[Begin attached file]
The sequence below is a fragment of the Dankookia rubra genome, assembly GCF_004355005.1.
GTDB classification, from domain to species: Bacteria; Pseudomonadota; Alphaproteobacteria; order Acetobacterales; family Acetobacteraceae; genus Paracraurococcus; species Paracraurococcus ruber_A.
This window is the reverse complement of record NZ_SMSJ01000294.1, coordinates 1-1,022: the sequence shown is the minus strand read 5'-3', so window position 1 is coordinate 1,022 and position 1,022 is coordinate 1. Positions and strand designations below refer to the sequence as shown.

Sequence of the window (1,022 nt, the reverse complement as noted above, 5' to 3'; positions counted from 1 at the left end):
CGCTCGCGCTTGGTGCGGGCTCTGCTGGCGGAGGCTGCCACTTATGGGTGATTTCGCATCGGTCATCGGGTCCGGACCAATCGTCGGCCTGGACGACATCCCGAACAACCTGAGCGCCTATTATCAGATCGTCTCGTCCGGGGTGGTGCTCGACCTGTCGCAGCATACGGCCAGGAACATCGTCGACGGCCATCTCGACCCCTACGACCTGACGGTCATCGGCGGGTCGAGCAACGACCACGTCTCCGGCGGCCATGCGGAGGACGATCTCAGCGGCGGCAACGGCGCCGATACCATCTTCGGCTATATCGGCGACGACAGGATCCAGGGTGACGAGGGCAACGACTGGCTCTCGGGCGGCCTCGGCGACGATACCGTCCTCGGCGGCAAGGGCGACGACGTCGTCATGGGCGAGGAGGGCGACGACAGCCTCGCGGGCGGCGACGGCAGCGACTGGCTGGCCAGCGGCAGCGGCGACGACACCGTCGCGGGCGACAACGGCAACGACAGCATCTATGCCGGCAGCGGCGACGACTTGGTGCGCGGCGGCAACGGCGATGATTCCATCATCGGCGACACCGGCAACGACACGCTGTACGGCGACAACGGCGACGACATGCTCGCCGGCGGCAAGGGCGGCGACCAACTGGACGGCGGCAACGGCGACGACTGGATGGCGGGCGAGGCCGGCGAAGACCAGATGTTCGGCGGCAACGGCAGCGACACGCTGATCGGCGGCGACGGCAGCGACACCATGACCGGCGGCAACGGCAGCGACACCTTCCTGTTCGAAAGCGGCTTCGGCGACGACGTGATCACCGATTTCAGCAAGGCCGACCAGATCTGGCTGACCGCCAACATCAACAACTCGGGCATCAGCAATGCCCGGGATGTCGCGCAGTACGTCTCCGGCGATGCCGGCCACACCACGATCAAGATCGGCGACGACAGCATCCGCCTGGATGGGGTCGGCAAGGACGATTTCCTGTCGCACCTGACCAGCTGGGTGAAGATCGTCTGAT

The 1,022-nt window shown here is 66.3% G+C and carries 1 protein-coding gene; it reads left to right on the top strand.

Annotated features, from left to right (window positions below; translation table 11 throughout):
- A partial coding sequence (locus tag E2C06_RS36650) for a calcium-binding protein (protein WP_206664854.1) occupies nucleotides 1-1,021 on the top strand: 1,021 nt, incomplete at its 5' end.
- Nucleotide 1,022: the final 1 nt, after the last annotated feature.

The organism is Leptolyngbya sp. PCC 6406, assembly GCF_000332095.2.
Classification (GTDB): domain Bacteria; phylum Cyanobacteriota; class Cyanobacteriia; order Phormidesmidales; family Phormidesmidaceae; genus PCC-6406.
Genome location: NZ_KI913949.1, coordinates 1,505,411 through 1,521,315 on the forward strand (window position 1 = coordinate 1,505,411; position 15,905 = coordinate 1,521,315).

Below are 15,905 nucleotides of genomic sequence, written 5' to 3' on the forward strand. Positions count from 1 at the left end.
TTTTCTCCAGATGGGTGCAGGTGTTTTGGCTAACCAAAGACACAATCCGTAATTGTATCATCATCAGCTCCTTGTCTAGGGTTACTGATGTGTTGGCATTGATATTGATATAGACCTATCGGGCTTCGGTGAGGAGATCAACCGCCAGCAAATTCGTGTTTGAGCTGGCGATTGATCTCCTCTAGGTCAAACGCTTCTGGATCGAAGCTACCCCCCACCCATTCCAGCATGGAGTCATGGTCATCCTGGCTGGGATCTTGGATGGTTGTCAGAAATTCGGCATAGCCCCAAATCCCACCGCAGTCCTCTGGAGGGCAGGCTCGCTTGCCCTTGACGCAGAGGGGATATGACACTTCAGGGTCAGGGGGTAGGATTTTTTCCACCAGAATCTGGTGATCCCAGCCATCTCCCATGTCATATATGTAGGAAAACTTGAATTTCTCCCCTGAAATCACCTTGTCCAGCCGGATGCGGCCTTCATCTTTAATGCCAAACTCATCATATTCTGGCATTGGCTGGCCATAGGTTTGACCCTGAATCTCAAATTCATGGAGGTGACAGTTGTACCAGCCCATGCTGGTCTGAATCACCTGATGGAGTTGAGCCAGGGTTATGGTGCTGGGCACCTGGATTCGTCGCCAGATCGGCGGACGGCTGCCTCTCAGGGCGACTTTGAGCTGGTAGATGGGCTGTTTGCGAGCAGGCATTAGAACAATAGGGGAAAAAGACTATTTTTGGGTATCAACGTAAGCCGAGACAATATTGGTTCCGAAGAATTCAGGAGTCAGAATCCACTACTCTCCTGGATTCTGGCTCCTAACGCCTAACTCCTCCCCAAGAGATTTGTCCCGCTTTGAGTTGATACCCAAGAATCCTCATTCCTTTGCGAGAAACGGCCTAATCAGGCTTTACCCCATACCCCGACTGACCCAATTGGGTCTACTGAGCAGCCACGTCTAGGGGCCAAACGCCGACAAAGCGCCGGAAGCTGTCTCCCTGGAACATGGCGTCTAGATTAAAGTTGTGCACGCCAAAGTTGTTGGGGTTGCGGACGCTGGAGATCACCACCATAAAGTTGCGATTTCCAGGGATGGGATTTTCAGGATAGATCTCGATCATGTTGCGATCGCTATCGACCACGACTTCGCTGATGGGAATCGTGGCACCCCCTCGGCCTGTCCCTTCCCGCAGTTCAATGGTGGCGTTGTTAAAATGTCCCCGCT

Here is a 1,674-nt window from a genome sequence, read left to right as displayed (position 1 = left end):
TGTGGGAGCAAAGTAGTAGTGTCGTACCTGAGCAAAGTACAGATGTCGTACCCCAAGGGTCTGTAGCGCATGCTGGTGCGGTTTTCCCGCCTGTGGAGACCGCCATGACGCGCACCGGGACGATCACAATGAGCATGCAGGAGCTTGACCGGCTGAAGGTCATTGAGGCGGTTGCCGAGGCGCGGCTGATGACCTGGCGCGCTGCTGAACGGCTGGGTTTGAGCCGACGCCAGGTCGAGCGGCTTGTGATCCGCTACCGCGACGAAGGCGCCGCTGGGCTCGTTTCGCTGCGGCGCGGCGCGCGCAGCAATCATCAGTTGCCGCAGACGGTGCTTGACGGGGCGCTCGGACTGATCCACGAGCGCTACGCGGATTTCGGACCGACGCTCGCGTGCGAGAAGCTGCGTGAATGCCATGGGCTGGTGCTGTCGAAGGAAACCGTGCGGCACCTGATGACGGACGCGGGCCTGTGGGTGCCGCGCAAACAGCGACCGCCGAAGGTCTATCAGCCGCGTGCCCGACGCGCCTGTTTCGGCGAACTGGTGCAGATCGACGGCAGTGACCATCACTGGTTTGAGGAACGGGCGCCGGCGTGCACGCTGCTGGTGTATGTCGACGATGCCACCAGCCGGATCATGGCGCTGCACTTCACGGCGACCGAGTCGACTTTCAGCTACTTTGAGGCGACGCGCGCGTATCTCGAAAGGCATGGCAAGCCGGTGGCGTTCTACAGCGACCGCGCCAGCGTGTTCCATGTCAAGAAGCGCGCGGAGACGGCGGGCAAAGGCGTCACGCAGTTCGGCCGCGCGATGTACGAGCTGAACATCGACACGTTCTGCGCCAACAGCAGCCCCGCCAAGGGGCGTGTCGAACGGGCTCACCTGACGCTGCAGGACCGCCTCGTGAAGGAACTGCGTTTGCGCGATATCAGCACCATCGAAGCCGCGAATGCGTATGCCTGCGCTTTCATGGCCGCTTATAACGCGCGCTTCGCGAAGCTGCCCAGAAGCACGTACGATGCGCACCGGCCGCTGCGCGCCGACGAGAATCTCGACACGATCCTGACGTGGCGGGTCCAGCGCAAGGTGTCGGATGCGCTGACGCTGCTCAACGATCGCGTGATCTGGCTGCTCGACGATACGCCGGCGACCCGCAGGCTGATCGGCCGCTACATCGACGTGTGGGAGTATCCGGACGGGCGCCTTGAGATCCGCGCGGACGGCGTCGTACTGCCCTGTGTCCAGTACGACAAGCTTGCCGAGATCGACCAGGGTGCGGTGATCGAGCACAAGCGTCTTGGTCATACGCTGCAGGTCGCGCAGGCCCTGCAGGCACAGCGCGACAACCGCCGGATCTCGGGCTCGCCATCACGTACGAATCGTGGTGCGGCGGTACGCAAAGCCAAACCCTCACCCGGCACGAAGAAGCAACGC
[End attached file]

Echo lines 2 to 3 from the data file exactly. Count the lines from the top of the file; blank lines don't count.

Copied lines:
GTDB classification, from domain to species: Bacteria; Pseudomonadota; Alphaproteobacteria; order Acetobacterales; family Acetobacteraceae; genus Paracraurococcus; species Paracraurococcus ruber_A.
This window is the reverse complement of record NZ_SMSJ01000294.1, coordinates 1-1,022: the sequence shown is the minus strand read 5'-3', so window position 1 is coordinate 1,022 and position 1,022 is coordinate 1. Positions and strand designations below refer to the sequence as shown.